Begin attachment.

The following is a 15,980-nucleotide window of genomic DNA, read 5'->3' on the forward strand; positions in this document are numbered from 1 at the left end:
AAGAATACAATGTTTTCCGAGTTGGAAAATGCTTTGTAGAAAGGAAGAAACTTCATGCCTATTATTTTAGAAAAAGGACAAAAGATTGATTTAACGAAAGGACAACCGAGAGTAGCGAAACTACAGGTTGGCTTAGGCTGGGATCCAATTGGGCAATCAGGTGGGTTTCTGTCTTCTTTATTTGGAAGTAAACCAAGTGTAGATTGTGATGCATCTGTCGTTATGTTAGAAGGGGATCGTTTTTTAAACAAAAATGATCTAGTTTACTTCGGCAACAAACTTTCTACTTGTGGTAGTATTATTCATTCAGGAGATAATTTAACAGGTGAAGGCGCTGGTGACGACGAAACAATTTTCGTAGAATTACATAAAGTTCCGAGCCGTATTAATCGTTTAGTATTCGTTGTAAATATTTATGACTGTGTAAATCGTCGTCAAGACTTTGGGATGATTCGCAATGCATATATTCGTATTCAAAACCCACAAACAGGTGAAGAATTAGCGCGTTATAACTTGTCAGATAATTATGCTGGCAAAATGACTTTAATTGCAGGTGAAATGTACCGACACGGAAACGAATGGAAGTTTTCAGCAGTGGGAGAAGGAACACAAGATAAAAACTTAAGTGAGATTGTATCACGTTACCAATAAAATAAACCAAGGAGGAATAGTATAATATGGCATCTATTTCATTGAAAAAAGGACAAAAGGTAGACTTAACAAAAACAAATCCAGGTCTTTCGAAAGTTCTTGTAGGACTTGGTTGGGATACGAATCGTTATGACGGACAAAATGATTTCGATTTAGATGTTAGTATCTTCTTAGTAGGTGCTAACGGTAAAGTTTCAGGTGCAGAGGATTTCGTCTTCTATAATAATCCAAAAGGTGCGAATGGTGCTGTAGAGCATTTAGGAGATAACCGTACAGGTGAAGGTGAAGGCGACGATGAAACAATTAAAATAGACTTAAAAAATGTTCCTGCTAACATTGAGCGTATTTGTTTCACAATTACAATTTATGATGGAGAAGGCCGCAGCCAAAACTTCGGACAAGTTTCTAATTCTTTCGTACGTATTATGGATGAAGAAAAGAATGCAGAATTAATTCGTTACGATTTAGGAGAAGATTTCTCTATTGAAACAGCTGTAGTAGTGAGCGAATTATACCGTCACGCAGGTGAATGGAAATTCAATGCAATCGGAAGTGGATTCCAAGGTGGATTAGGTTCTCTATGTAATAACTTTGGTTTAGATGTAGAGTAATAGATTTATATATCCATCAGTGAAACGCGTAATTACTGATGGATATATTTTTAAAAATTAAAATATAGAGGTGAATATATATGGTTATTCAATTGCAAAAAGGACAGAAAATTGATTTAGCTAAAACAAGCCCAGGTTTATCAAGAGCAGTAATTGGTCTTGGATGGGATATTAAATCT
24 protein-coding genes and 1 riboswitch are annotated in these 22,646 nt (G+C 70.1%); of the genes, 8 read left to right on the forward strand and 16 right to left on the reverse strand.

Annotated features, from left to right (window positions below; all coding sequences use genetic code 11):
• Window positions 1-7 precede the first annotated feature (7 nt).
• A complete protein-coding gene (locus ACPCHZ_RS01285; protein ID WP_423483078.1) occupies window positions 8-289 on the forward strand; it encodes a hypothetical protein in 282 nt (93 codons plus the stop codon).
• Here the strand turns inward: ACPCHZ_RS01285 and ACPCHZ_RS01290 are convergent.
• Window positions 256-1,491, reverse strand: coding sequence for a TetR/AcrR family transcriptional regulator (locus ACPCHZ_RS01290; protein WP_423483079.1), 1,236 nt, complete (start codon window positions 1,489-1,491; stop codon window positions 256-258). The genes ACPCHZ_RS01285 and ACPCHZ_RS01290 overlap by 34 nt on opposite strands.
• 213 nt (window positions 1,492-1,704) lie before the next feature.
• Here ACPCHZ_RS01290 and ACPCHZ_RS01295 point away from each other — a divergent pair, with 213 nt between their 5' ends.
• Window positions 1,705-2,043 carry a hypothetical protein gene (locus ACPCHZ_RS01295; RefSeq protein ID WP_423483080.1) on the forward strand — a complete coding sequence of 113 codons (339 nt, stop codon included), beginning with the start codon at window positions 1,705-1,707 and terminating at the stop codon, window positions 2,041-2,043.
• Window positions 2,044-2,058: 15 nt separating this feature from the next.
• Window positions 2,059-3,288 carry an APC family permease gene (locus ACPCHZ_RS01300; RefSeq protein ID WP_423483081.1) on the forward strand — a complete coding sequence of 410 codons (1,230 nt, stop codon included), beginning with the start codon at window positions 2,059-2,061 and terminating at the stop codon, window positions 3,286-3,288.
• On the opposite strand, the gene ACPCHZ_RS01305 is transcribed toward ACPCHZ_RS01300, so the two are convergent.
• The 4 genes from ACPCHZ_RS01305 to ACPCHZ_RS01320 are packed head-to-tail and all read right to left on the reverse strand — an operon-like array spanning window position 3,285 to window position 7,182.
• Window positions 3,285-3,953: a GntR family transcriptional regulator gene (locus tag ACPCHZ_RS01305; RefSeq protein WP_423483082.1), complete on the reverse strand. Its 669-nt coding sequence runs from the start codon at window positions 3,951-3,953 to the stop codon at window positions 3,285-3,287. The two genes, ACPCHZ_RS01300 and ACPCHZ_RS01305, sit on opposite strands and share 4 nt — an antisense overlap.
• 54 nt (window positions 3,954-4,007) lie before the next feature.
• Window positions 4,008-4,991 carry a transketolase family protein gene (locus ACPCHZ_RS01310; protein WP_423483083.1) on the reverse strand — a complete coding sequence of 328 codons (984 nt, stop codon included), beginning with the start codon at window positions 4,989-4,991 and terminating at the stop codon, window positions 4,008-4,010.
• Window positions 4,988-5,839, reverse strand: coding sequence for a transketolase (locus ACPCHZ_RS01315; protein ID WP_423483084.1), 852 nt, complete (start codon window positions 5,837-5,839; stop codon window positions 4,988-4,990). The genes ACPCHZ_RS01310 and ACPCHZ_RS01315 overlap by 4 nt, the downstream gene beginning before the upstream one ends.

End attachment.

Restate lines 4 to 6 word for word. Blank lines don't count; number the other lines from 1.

Annotated features, from left to right (window positions below; all coding sequences use genetic code 11):
• Window positions 1-7 precede the first annotated feature (7 nt).
• A complete protein-coding gene (locus ACPCHZ_RS01285; protein ID WP_423483078.1) occupies window positions 8-289 on the forward strand; it encodes a hypothetical protein in 282 nt (93 codons plus the stop codon).